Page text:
Have You Ever Seen Mercury?

Hey, Sky Fans!

How are you holding up? I hope you’re doing all right today.

Here’s a riddle. What solar system thing is tiny, far from us, speedy, and always sticks close enough to the Sun that it often gets lost in the glare?

It’s … it’s the all-wheel-drive Topaz, new for ’83!

Well… you’re on the right track, believe it or not. It’s the planet Mercury (the “there’s water there?!” one)!

As other planets go, Venus? Saturn? Jupiter? Morons. Easy. Believe it or not, since Mercury’s so tough to spot (see above), lots of us have never seen it. Well, now’s your chance! And, yes, I’m know I’m a little late on this.

For the next few nights, Mercury’ll be teaming up in our western skies with the planet Venus (the “It burns! It burns! It burns!” one). Venus is still really amazing bright in our skies, but it’s sinking lower by the day. It’ll be gone from the evenings the before long. So, if you haven’t had a chance to check it out, what are you waiting for? This is your chance!

Grab some socially distant trash and head out just after sundown tonight. Where I am, we’re talking around 8:30, maybe 9:00 at the latest, but it’ll vary for you. As the Sun splits the scene, look into the goregous yellows and oranges of tonight’s sunset. If the clouds stay away, you’ll see Venus looking back at you. At first, it might be tough to see Mercury, but as darkness falls around you and the planets, and the stars start to come out, you should — and should is always a tough word — be able to make out tiny, dim Mercury, too. It’ll be at around the 7:00 or 8:00 position, with Venus at the center of the clock.

Mercury’s always a little understated. For now, it’s a little farther from us than the Sun is, plus it’s only a little bigger than our own Moon is. So, be patient. Imagine looking at the Moon from over 93 million miles / 150 million kilometers, while it’s surrounded by dusky leftover sunlight.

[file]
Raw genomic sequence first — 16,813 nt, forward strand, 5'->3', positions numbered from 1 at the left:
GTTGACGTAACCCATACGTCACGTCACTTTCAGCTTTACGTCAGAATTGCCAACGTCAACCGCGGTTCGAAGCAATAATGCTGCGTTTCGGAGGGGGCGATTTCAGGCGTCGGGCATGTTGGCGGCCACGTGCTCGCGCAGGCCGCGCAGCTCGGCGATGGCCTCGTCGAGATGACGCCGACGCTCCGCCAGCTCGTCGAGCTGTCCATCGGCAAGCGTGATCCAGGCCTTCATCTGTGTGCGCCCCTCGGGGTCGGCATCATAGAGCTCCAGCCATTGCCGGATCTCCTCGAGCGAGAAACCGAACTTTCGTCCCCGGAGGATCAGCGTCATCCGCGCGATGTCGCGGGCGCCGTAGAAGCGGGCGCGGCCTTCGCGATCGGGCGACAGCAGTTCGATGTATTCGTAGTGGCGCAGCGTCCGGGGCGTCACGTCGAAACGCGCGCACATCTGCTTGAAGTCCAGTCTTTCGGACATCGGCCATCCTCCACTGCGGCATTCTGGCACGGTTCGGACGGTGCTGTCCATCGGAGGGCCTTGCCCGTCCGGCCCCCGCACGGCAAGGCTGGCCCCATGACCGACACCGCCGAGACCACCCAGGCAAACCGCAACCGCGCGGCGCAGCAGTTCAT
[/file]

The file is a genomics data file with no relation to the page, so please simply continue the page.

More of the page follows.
But this gives you a great chance for one of those “Hey! There it is!” moments, as you look out across the very floor of our solar system, in toward the Sun.

Over the next couple of nights, you’ll see the two planets slide past each other. Then, this weekend, May 23-24, the Moon will join the fun and slide past them.

Mercury, Venus, and the Moon – May 21-24, 2020

The Moon will be a little on the young side, but this could be truly gorgeous. A razor-thin Moon tied up among the two planets? Right there in that one scene, all of the bigish-roundish things in the inner solar system in one tiny block of sky, including the bigish-roundish thing you’re standing on. Absolutely stunning. By, say, 9:00, it’s all over.

And there you have it, another planet checked off your list. We’ll talk about the stars you’ll see as the night goes on a little later. And if you can’t find it? You spent a few minutes under the sky. Not a bad deal.

Tell your friends, lemme know how it goes, and stay safe. Clear skies, everyone!

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